The TROPICS team studies Automatic Differentiation (AD) of algorithms and programs. We work at the junction of two research domains:

**AD theory:**On the one hand, we study software engineering techniques, to analyze and transform programs mechanically. Automatic Differentiation (AD) transforms a program
`P`that computes a function
`P'`that computes analytical derivatives of
*reverse*or
*adjoint*mode of AD, a sophisticated transformation that yields gradients for optimization at a remarkably low cost.

**AD application to Scientific Computing:**On the other hand, we study application of the adjoint mode of AD to e.g. Computational Fluid Dynamics. We adapt the strategies used in
Scientific Computing in order to take full advantage of AD. This work is applied to several real-size applications.

Each aspect of our work benefit to the other. We want to produce AD code that can compete with hand-written sensitivity and adjoint programs that are used in the industry. We implement our algorithms into our tool tapenade, which is now one of the most popular AD tools.

Our research directions are :

Modern numerical methods for finite elements or finite differences : multigrid methods, mesh adaptation.

Optimal shape design or optimal control in fluid dynamics for steady and unsteady simulations. Higher-order derivatives needed by robust optimization.

Automatic Differentiation : AD-specific static data-flow analysis, strategies to reduce runtime and memory consumption of the reverse mode in the case of very large codes. Improved models for reverse AD, in particular coping with message-passing parallellism.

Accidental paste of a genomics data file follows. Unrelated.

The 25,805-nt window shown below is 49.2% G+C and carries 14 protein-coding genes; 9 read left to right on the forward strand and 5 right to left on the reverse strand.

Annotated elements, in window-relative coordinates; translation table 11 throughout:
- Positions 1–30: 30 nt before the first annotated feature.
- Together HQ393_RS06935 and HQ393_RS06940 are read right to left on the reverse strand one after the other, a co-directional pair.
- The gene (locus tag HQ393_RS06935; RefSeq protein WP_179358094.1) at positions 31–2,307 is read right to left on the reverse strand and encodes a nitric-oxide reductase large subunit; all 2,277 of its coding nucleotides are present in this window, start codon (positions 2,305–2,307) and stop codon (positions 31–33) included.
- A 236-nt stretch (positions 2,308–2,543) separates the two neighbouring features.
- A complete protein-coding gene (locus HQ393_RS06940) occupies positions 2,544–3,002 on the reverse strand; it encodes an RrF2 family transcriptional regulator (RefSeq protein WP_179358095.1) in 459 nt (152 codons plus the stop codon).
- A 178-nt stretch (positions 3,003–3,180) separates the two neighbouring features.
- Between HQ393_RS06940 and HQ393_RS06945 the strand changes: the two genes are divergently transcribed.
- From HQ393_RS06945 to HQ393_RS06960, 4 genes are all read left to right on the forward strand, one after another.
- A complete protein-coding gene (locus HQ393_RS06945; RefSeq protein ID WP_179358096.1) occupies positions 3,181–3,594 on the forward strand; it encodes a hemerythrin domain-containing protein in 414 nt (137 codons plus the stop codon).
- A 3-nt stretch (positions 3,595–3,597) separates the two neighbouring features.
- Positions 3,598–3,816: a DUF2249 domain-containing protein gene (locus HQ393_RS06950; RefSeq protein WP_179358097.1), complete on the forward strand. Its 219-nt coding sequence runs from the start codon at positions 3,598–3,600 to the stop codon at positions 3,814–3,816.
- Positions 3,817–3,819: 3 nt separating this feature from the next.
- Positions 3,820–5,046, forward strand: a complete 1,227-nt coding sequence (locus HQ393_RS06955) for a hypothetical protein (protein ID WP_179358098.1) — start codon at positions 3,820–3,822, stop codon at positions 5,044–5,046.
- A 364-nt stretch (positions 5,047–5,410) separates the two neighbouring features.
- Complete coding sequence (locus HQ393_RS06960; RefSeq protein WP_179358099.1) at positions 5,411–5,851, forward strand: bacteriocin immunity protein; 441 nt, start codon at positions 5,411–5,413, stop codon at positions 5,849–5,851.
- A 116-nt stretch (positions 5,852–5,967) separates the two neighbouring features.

(AD) Automatic transformation of a program, that returns a new program that computes some derivatives of the given initial program, i.e. some combination of the partial derivatives of the program's outputs with respect to its inputs.

Mathematical manipulation of the Partial Derivative Equations that define a problem, obtaining new differential equations that define the gradient of the original problem's solution.

General trade-off technique, used in the reverse mode of AD, that trades duplicate execution of a part of the program to save some memory space that was used to save intermediate results. Checkpointing a code fragment amounts to running this fragment without any storage of intermediate values, thus saving memory space. Later, when such an intermediate value is required, the fragment is run a second time to obtain the required values.

Automatic or Algorithmic Differentiation (AD) differentiates
*programs*. An AD tool takes as input a source computer program

For any given control,

where each

which can be mechanically written as a sequence of instructions

In practice, the Jacobian

**Sensitivities**, defined for a given direction

Sensitivities are easily computed from right to left, interleaved with the original program instructions. This is the
*tangent mode*of AD.

**Adjoints**, defined for a given weighting

Adjoints are most efficiently computed from right to left, because matrix
*reverse mode*of AD, most effectiev for optimization, data assimilation
, adjoint problems
, or inverse problems.

The reverse mode turns out to make a very efficient program, at least theoretically